Port Elizabeth, actually, about 600km South of Durban.  Beautiful weather (not as hot and muggy as Durban), windy and great waves for surfing.  I lived in Australia for three years, but never made it to NZ.  My closest friend in Aussie was a New Zealander, and my wife and one of my kids travelled there (many years after we were back in SA) for the Kids Lit Quiz world finals (the first year that Canada fielded a team, and they won!).  I'd love to go there, but time is short and getting shorter.

 

I was in SA for the World Cup finals between the Kiwis and the Springboks, when James Small effectively nobbled Jonah Lomu.  That game turned into an independence celebration, bringing black and white together in an amazing way.

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Paul,  I lived in Margate for half of WW2. I was evacuated there from Egypt via Jerusalem. That is a long story on its own!

My wife and I did a world trip twenty years ago and I was able to visit the place again. I was able to repeat a fifty year old photograph of me fishing from a bridge over the lagoon.

Deigh

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You should write the story about the evacuation.  Great to be able to repeat the photo.

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I have written my memoirs for my family to read, the evacuation story was very high on my list. I've tried to find via the internet other survivors of this experience but so far have had no luck. There were 400 of us so there must be others still around. By co-incidence I did meet a NZ engineer who was evacuated from Singapore to the same area, he was six years younger than I so I would have had little to do with him then. We stayed in contact with him and his family for a few years, but had little in common with those days.

Deigh

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Here it is approaching spring, daffodils are poking through the ground and you don't have to go far to see woolly balls of fluff called lambs.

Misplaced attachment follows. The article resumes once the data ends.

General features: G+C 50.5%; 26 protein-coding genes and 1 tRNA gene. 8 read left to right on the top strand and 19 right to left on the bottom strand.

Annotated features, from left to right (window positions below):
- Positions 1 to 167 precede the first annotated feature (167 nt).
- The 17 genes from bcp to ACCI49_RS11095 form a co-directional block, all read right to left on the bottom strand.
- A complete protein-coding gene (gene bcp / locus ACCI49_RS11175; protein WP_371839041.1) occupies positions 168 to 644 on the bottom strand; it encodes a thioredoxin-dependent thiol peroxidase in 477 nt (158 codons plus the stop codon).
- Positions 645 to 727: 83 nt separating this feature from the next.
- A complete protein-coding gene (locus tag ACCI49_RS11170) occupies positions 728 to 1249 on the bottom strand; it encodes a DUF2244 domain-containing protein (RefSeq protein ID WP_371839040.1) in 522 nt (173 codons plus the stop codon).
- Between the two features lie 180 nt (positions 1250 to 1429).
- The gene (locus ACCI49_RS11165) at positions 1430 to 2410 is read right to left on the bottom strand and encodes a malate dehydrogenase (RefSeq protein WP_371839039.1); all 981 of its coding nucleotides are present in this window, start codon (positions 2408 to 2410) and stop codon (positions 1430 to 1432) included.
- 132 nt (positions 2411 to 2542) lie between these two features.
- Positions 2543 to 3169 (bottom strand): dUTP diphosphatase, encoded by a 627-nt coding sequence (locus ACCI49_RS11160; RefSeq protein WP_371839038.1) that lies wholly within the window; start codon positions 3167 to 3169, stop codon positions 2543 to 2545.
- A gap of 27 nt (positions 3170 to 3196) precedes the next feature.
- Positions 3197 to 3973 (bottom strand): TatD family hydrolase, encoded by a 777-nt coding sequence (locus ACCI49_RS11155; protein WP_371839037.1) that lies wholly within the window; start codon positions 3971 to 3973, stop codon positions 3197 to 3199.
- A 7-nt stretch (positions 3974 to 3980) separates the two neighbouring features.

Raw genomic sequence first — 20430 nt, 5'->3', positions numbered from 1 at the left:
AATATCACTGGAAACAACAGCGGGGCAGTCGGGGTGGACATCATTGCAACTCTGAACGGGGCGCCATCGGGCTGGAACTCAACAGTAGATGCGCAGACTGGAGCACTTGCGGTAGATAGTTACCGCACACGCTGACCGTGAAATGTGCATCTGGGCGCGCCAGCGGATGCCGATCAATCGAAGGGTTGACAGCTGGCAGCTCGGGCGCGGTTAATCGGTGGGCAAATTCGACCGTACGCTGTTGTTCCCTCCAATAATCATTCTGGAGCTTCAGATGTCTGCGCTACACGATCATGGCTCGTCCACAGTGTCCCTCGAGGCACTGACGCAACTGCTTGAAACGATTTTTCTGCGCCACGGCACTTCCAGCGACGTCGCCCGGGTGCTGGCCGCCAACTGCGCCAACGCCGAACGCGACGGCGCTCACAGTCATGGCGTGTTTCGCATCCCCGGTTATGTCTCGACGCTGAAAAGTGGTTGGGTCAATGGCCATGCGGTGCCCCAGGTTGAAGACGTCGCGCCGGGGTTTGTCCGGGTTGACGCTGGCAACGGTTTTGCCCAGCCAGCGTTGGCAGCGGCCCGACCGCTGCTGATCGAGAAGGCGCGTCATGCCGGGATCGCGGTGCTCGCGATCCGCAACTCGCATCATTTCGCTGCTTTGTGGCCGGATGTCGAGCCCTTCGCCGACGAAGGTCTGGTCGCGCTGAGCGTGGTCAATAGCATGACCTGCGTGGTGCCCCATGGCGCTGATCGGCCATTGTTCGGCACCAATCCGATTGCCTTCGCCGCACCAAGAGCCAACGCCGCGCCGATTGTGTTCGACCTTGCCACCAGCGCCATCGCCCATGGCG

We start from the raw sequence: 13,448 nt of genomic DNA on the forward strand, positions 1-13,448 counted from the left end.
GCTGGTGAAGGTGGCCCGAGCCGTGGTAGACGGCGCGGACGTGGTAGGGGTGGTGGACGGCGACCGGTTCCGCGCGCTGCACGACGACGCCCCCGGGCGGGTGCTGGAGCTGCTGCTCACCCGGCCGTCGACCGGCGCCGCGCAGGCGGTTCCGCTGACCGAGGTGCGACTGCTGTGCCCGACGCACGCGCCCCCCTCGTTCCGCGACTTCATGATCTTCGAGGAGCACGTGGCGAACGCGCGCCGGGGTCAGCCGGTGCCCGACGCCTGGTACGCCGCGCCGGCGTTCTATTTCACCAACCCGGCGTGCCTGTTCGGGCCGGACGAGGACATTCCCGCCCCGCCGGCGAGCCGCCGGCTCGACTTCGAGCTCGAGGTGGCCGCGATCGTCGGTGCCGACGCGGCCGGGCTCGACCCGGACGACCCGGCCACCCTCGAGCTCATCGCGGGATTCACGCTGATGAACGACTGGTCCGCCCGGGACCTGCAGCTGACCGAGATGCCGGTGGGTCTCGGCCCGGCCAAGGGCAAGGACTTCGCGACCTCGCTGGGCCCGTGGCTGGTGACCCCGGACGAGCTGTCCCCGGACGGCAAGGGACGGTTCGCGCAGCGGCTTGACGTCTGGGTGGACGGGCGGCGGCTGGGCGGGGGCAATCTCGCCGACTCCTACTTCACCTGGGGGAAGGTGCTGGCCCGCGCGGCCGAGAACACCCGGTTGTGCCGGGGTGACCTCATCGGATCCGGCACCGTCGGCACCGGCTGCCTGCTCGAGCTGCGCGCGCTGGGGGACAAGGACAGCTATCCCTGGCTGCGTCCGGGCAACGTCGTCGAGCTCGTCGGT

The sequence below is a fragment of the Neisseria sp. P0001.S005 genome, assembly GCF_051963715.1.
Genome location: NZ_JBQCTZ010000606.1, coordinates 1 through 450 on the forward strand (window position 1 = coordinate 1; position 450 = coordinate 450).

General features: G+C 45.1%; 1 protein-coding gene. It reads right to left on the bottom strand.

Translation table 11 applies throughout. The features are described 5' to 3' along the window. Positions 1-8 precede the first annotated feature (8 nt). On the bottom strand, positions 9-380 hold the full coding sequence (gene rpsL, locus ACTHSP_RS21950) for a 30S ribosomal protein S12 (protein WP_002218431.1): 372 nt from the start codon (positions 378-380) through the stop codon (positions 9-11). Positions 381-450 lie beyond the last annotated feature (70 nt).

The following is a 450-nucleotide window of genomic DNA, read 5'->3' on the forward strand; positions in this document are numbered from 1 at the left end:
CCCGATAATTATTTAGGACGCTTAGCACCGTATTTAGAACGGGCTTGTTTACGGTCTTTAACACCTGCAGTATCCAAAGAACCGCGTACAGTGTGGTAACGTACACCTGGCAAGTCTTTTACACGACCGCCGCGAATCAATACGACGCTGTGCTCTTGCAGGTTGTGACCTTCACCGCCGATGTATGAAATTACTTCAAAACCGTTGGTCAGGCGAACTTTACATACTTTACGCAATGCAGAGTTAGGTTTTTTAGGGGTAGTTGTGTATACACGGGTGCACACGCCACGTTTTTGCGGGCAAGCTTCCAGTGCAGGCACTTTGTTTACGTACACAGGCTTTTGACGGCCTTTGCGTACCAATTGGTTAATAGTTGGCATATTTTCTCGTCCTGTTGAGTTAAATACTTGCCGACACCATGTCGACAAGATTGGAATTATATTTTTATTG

Have a look at this lighthearted greeting from New Zealand

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Paul, where in Australia? My doctor is from SA. I always used to give him heaps about the cricket, until you guys started beating us!

 

Tracy, when you get down this way, there is always a bed at my place for you.

 

We live right next to some bush. There’s a kangaroo who lives in some trees near the fence. True! It winter it’s lush and green and beautiful. In summer it’s brown and blah and full of deadly snakes!

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Janelle I WILL remember that! OMG to see a real kangaroo out in trees. Maybe winter would be a wonderful time to visit (snakes and me are not friends LOL). No matter when though it would be a truly once in a lifetime adventure! 

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Wow this thread has really spanned the world.  Let me through in a few things.

 

Re: gardening.  I just planted about 60 bulbs last few weeks.  Daffodils, tulips, and hyacinths.  Took a while.  I got them and thought I only needed to plant the about 3 inches deep.  The instructions told me to plant 6-9 inches down.  That requires me to use the big shovel.  I have been working out and am now able to manage my shovel.  But could only dig 15-20 min at a time and plant about a dozen bulbs.  Then I would rest for another day.  Boy was I sore.

 

Toronto is nice, and has weather about like my area.  We are only about 4 hrs away.    I too hold out plans that I will be able to travel again.  I was able to visit my mom this year.  My wife does the driving now, and she lives 330 miles away.  Coincidentally, it's a Toronto too, just not Canada.   I used to only be able to handle a few miles at a time in the car.  This bodes good for longer trips.  Now just to tackle flying and boats again.

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Stockflyer thanks for adding. It has been all around the world hasn't it? I love it! Deigh that video was awesome! I must have missed it before. Flying and boats <---- have yet to be brave enough so I am with you.